The Star really is on a roll Tuesday with a third story reporting that the mayor’s new press secretary and/or communications direction Amin Massoudi (there was confusion over his title and whether Sunny Petrujkic would be acting as press secretary) was fired from Ford’s own 2010 election campaign after police allegedly found marijuana in his car. No charges were laid in that incident, the Star reports.

For a thoughtful read on Tuesday, Maisonneuve has an essay that examines how class plays into the Ford family affair. In it, Eric Andrew-Gee reminds us that the Ford family is rich from its successful label business, even as “Toronto’s left-wing social elite” consider the Fords to be low-class and as the Ford brothers “claim to speak for the working class.”

Despite the continued headlines, “it is business as usual,” Ford told reporters Monday. He will attempt to get on with that business by chairing an executive committee meeting at city hall, something he sent a tweet out about Tuesday morning as he also thanked well-wishers for their birthday messages.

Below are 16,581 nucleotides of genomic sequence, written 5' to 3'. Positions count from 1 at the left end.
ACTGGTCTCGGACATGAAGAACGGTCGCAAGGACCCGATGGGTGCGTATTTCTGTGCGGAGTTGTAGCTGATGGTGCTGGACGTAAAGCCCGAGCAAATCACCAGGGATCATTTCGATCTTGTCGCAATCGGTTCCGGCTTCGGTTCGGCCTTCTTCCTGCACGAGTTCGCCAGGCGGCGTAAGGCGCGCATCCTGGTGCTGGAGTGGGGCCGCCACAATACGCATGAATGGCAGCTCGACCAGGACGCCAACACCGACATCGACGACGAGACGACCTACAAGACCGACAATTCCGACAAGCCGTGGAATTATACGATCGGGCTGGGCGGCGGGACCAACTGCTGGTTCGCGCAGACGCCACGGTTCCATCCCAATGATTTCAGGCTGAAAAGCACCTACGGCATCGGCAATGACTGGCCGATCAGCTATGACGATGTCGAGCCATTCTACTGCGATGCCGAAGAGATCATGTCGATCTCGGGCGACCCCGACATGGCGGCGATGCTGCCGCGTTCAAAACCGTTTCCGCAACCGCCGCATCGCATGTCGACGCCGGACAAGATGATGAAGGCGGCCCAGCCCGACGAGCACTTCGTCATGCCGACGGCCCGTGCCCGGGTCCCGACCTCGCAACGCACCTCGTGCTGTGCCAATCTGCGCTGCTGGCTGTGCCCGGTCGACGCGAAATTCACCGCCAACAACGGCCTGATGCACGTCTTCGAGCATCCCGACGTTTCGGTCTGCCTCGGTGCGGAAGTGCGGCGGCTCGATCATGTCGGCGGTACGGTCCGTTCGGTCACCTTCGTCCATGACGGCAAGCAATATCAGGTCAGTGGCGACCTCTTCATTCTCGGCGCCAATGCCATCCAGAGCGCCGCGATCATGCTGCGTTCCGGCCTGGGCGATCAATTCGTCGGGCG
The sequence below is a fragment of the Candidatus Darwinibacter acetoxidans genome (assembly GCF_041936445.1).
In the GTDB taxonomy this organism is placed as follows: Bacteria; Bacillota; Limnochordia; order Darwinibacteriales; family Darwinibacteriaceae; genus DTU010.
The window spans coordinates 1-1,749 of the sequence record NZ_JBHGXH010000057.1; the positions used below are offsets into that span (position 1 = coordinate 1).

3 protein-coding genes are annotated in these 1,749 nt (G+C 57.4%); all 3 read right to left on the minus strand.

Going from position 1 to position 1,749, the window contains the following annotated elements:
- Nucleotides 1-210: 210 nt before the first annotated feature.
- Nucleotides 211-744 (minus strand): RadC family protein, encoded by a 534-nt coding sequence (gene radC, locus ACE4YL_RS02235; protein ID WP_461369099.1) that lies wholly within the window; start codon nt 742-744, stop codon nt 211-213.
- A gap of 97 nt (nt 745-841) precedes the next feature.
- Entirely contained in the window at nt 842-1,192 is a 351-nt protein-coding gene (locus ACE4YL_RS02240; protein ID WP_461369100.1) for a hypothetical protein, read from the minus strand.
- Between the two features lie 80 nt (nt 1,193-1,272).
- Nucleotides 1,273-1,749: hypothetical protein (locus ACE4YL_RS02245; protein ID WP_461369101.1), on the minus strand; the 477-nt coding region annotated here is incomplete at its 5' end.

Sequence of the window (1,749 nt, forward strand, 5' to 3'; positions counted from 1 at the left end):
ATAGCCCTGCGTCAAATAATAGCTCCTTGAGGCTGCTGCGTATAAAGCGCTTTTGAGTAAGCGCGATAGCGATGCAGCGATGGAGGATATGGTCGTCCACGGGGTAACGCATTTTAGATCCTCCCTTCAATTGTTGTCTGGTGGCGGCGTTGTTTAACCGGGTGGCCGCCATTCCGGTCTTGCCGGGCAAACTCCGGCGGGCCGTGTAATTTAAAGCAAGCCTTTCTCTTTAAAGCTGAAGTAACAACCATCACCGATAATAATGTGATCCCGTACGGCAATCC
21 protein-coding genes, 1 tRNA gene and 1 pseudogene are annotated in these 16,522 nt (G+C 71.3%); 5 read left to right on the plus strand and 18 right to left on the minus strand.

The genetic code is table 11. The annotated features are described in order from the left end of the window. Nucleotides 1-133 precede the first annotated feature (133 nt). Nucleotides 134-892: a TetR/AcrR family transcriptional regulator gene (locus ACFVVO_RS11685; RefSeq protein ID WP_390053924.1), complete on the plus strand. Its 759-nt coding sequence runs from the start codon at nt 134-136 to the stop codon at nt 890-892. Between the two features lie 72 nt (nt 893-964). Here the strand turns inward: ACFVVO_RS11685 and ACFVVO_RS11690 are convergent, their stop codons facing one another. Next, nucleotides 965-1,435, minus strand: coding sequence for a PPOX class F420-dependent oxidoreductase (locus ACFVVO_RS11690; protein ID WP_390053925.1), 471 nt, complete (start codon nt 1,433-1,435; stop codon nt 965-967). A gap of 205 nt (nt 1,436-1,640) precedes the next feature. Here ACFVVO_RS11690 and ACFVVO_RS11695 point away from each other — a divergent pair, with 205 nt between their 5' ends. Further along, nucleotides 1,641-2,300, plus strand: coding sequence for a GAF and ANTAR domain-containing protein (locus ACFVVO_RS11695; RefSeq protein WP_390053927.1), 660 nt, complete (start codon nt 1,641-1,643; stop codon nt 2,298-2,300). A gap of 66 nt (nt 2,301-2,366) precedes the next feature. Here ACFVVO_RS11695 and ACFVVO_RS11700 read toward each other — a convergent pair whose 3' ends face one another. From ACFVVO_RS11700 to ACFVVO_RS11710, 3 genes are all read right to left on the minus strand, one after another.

Watch the executive committee meeting live here.

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Toronto Mayor Rob Ford headline roundup (The birthday edition)

  1. Guilty or innocent of this particular societal infraction, the mayor is subject to the same temptations as the rest of us. Here’s a song about that, which may cut close to his honor’s situation:


  2. So the worry is the young man Smith was shot because he had knowledge of the “alleged” crack vid. Knew where the phone was. Or had it himself and was shot and killed for it. Or had sold it to the “Somali” drug dealers. And Smith’s killer was pee’ed off about that and Hashimi – Smith’s alleged killer – was the third man in the pixilated photo. The idea being that the three young men were thinking it might be fun to prank the mayor, get him high and shoot it on a cell phone as a goof. Then it got out of hand. Seems to me this where the “maggots” in the media are headed with this without saying it explicitly.

  3. This whole debacle opened with esteemed publication Gawker’s single ‘journalist’ breaking a story about a video and ‘drug-dealers’, and then the Toronto Star giving wings to what may have been nothing more than Gawker’s video concoction in the first place.

    As for the video being hard to fake: only the two Star reporters can provide complete details to an expert video compositor, but based on what being provided so far, the matter would be a trivial digital exercise.